Dr. Gahl and his colleagues were looking for people with unusual symptoms or unusual clues to what might be wrong. For example, they are now investigating a mystery disease in a young girl with uncontrollable muscle contractions that make it hard for her to talk, walk and use her hands; one that gave a young boy symptoms that look like Parkinson’s disease; and one that gives a middle-aged woman shards of keratin, a hair protein, coming out of her hair follicles.

Ms. Benge and her sister had symptoms like no one had ever seen. X-rays and M.R.I. images of their legs, hands and feet showed blood vessels so clogged with calcium that blood could get through only by squeezing into tiny vessels that had sprouted to circumvent the blockages. And those tiny vessels just were not able to supply enough blood.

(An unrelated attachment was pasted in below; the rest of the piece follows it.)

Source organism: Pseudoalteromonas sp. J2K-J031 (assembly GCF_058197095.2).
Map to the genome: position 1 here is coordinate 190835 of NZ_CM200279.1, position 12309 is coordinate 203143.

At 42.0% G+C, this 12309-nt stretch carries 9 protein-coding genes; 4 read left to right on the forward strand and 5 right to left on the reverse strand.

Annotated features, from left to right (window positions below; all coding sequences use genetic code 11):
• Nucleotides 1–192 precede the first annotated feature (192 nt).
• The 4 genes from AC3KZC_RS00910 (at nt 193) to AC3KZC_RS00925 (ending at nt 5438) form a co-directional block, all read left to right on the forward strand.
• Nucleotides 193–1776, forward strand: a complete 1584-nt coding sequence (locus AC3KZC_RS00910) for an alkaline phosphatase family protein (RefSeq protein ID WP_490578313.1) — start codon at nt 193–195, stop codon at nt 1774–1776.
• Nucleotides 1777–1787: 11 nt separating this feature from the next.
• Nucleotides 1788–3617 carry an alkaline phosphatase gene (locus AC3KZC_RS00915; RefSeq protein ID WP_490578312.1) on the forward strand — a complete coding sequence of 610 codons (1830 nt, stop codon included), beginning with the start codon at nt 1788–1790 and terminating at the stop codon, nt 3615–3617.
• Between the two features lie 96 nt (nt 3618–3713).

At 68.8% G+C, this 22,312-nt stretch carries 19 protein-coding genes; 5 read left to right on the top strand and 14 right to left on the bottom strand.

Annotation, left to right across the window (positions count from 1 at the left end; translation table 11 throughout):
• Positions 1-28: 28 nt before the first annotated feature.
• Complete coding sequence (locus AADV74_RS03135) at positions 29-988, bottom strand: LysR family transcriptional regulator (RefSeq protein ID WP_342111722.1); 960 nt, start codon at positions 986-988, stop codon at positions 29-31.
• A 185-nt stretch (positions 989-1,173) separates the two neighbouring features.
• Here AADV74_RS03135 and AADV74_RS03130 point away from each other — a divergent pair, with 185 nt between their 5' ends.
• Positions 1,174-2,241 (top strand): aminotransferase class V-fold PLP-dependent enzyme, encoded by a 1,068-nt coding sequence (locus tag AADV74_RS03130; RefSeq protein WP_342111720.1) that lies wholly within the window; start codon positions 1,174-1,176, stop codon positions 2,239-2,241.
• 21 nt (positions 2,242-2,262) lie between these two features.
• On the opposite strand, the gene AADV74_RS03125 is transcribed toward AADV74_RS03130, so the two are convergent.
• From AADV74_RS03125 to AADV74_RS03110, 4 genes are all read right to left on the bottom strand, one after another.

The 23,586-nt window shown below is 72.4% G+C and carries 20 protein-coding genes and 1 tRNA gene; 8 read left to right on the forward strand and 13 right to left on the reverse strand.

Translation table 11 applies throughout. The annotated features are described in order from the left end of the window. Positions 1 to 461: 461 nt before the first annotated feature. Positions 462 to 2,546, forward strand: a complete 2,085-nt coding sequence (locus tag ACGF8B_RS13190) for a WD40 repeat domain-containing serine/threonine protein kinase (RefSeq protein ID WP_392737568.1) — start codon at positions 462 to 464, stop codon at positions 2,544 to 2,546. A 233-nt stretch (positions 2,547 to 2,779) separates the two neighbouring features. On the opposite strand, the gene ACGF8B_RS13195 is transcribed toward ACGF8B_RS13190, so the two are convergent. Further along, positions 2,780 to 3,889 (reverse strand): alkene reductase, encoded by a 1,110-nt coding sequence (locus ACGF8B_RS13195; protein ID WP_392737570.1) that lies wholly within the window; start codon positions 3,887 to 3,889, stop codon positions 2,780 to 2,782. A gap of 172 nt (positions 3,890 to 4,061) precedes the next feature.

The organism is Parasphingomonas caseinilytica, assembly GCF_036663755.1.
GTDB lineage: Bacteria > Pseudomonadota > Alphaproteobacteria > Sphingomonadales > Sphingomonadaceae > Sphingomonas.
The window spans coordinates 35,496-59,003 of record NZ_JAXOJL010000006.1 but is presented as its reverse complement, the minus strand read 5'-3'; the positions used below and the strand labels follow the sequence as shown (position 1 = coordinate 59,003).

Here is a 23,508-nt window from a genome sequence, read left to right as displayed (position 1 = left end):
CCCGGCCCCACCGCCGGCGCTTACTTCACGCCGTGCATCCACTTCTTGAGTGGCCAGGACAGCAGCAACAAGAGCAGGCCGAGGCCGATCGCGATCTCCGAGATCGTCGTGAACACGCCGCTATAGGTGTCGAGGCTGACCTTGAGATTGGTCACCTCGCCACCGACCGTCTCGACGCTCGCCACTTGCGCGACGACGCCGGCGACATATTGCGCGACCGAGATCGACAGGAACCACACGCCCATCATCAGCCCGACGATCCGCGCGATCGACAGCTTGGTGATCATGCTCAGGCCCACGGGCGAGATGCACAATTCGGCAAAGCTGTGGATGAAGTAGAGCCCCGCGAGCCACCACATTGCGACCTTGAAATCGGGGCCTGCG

Because there were five affected siblings, the researchers decided to take a genetic approach, using techniques not available at most major medical centers. The parents were fine, and that indicated the disease might be caused by a recessive gene — each parent would have one copy of the mutated gene and one copy of the intact gene, and each child with the disease would have two copies of the mutated gene, one inherited from each parent.

That led the investigators to a stretch of DNA with 92 genes. From there, the researchers zoomed in on the gene that was the culprit. A mutation had stopped it from functioning.

Cells use the gene to make extracellular adenosine, a common compound that in this case was needed to suppress calcification. No one had known about this metabolic pathway, said Dr. Manfred Boehm, a vascular biologist at the National Heart, Lung and Blood Institute.